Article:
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Name: Robert
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Age: 15
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How do Diesel engines work?

Diesel engines are very similar to gasoline engines, except that they don't have spark plugs. In both diesel and gasoline engines, a fuel/air mixture is added to the cylinder when the piston is pulled back, and then the flywheel drives the piston forward, compressing the fuel/air mixture in the cylinder. This fast compression causes heating in the mixture. In a diesel engine, this heating is sufficient to actually ignite the fuel mixture, and the hot gases produced force the piston back, which drives the flywheel. In a gaoling engine, the compression of the cylinder is not suficient to ignite the fuel/air mixture, and a spark is used to do the job.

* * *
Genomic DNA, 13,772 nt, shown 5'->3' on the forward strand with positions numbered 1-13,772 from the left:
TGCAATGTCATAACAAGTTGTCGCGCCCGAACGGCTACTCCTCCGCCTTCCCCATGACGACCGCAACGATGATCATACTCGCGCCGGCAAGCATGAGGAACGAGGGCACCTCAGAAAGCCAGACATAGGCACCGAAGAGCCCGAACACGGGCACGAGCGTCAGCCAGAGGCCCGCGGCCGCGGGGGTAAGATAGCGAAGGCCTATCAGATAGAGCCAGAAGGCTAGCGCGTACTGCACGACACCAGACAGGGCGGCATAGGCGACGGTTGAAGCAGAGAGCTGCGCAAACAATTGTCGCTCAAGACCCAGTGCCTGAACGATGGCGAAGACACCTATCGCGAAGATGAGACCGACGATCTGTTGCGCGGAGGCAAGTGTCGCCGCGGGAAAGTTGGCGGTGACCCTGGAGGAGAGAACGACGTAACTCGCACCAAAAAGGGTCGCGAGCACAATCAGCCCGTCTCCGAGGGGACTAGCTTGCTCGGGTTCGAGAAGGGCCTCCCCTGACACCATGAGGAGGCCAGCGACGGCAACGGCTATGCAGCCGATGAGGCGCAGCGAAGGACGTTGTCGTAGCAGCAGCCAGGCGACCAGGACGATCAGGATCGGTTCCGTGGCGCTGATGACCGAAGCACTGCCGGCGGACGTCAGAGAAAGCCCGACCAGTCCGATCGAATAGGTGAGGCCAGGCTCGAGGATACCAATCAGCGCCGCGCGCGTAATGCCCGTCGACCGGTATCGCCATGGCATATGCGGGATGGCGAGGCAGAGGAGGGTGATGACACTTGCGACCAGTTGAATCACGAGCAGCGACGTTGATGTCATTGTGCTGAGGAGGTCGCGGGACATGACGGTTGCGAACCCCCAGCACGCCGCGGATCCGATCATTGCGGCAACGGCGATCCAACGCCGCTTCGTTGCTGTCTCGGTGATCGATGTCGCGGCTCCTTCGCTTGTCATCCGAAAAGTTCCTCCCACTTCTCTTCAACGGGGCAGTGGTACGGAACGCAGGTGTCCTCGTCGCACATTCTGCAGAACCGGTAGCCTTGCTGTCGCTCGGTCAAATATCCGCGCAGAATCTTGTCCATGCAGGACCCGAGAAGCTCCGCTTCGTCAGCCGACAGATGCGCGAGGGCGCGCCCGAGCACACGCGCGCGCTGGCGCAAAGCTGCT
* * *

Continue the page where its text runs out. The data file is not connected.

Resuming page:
Richard Barrans Jr., Ph.D.

I noticed that you listed the operation of the diesel engine as compressing the fuel/air mixture....when in fact the air is compressed and then the fuel is injected into the cylinder. It is the heat of the air compression and the atomization of the fuel that results in the ignition. Without this there would be no way to control the timing of the burn. The gas engine uses spark to ignite the fuel at a specific timing window while diesel is timing the injection point. This was for years controlled through mechanical effort but today is controlled with fully authorized onboard computers.

Dwight Massey
Diesel Technology
Linn State Technical College

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